Taking care of yourself is key to riding out the recession
Photo at right, Deanne Costello, regional director of Mental Health and Addictions Services, said financial problems can put a lot of additional strain on families and individuals, but reminds residents there are lots of ways to cope in times of economic
Labrador City -
No situation is hopeless, even in times of economic uncertainty.
That's the message Deanne Costello, regional director of Mental Health and Addictions Services, wants people to remember.
Anger, depression and additional physical symptoms like headaches, insomnia and panic attacks can become issues when people are having a hard time, Costello said, but it's important for people to realize that no matter how hopeless life may seem, there are ways to cope.
"Typically we would see people who are dealing with a lot of feelings of insecurity, anxiety, fear, panic and all those kinds of feelings," she said. "Oftentimes when people are financially stressed, they tend to make poorer financial decisions and we would expect to see people who are experiencing helplessness and hopelessness."
Costello said that once people feel helpless, they get stuck and can't move forward, so the first plan of action should be to talk to a friend, loved one or another objective third party who can give some perspective.
"You should rely on the people who already support you - family, friends, co-workers," she said. "Anybody can use some encouragement or have someone listen to them sometimes."
Costello recommends that families keep children in the loop when it comes to financial difficulties; she said they don't need all the gory details, but it doesn't hurt to give them general information and let them know the family is working on a plan to ease the impacts.
She said kids learn coping skills by observing their parents, so it's a learning opportunity for everybody, and should be accompanied by reassurances.
One of the most important keys in coping, Costello added, is looking after yourself first.
"That might be hard for some people because they think they have to look after their significant other, their kids or their parents, but people really need to concentrate on keeping themselves healthy because if they aren't healthy, they aren't going to be able to look after anybody else anyway," she said.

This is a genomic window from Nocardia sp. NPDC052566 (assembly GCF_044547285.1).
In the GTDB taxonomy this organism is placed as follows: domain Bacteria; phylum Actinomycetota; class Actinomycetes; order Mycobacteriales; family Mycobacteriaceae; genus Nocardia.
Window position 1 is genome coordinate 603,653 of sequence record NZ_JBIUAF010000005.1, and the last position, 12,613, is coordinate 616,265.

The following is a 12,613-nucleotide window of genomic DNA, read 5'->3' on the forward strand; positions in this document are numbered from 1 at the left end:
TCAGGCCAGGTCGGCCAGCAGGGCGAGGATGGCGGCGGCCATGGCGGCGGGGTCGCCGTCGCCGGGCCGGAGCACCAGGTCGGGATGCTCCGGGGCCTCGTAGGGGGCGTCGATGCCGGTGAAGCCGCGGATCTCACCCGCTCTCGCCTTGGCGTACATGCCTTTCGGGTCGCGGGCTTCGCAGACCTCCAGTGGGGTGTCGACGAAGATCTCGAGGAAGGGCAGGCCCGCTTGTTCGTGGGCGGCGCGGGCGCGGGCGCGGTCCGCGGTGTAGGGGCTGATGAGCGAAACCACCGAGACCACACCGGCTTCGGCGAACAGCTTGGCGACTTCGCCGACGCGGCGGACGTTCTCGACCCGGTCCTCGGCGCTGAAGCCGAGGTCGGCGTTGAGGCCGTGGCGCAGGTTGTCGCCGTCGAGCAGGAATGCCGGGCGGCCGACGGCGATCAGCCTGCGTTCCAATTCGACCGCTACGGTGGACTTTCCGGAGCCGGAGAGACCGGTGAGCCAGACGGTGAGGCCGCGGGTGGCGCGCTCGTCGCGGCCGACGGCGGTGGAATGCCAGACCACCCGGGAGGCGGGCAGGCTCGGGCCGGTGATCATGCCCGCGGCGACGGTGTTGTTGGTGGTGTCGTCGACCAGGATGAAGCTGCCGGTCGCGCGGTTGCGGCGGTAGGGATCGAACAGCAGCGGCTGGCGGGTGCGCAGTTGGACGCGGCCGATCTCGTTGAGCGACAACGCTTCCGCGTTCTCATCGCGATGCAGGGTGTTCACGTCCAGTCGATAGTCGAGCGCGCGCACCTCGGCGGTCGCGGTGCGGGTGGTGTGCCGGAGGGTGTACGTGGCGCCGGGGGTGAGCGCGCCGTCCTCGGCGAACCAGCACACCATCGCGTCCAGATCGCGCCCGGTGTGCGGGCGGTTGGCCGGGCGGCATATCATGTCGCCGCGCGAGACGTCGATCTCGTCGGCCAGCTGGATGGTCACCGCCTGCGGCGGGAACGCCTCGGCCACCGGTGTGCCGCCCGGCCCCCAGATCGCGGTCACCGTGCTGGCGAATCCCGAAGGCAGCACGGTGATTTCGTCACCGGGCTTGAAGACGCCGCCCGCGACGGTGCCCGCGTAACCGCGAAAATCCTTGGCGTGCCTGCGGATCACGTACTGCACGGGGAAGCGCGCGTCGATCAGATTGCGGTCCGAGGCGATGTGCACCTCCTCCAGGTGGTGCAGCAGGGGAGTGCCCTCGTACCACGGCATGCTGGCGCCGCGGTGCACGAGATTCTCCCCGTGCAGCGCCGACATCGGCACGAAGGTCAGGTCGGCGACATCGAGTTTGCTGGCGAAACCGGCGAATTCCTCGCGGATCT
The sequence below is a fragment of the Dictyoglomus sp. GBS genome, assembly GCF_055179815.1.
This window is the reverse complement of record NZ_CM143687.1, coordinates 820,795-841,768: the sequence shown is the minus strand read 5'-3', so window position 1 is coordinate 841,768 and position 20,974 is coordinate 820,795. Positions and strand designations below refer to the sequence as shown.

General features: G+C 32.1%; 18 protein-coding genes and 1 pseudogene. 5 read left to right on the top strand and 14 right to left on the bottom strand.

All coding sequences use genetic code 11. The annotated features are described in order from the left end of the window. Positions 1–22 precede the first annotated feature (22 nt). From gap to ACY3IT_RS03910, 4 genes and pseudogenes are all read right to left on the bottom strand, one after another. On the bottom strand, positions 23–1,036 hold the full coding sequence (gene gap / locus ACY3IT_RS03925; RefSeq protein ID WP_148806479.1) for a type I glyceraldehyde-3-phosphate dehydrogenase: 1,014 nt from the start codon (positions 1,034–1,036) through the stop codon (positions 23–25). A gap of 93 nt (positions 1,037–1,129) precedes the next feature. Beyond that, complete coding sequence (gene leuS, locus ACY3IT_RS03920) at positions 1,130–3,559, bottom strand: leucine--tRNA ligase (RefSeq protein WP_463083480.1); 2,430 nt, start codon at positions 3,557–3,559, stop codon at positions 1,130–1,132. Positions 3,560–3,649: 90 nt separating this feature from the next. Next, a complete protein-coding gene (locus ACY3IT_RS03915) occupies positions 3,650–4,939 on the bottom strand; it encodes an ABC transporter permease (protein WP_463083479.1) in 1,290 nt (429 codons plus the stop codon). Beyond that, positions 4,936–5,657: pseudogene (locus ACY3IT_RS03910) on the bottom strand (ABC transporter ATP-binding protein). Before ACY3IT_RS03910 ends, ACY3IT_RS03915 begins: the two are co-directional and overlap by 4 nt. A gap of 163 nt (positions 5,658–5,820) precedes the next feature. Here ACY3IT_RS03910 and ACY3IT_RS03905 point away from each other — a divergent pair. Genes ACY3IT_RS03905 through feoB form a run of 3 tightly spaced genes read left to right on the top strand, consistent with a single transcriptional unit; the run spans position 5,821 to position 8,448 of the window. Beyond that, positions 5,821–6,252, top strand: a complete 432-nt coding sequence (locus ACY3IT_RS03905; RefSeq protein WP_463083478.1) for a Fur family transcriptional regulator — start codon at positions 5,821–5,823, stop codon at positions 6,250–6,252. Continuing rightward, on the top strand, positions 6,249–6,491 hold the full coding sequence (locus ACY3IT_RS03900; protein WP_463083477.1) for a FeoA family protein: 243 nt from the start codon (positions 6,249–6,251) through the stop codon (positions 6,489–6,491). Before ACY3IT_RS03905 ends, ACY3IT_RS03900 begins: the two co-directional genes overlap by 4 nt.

Eating right, limiting alcohol, avoiding drugs and exercising are good ways to stay healthy in an economic crisis, she said, and it helps to remember there are many other people going through hard times as well.
People should also try to keep to a routine and deal with issues head-on and one at a time, Costello said.
"Don't avoid dealing with creditors," she pointed out. "If you avoid your creditors, you're perceived as not looking for solutions and most of the time you end up getting referred to a collection agency. At least if you deal with your creditors, you're making an attempt to deal with the situation."
There are many good credit-counselling companies - and some are not-for-profit - people can take advantage of, and there are guidelines in place to prevent harassment by creditors and financial institutions through Canada's Office of Consumer Affairs (www.consumer.ic.gc.ca). It helps to know your rights.
Costello also recommends that people set a budget, carefully weigh their needs and wants, and simplify life as much as possible.
"Food, shelter, prescription medications, those are necessities," she said. "Things that may not fit into the needs category are things like vacation, unnecessary clothing purchases, dining out and that kind of thing. It's a matter of changing our perspective and changing our expectations. …
"If we take some time every day to consider the good things we do have - which can be hard to focus on when you're going through a personal crisis - I think we can find a couple of things every day to be thankful for."
Costello said it's also important to note there are services out there to help people who feel like things are slipping out of control, including mental health and addictions counsellors.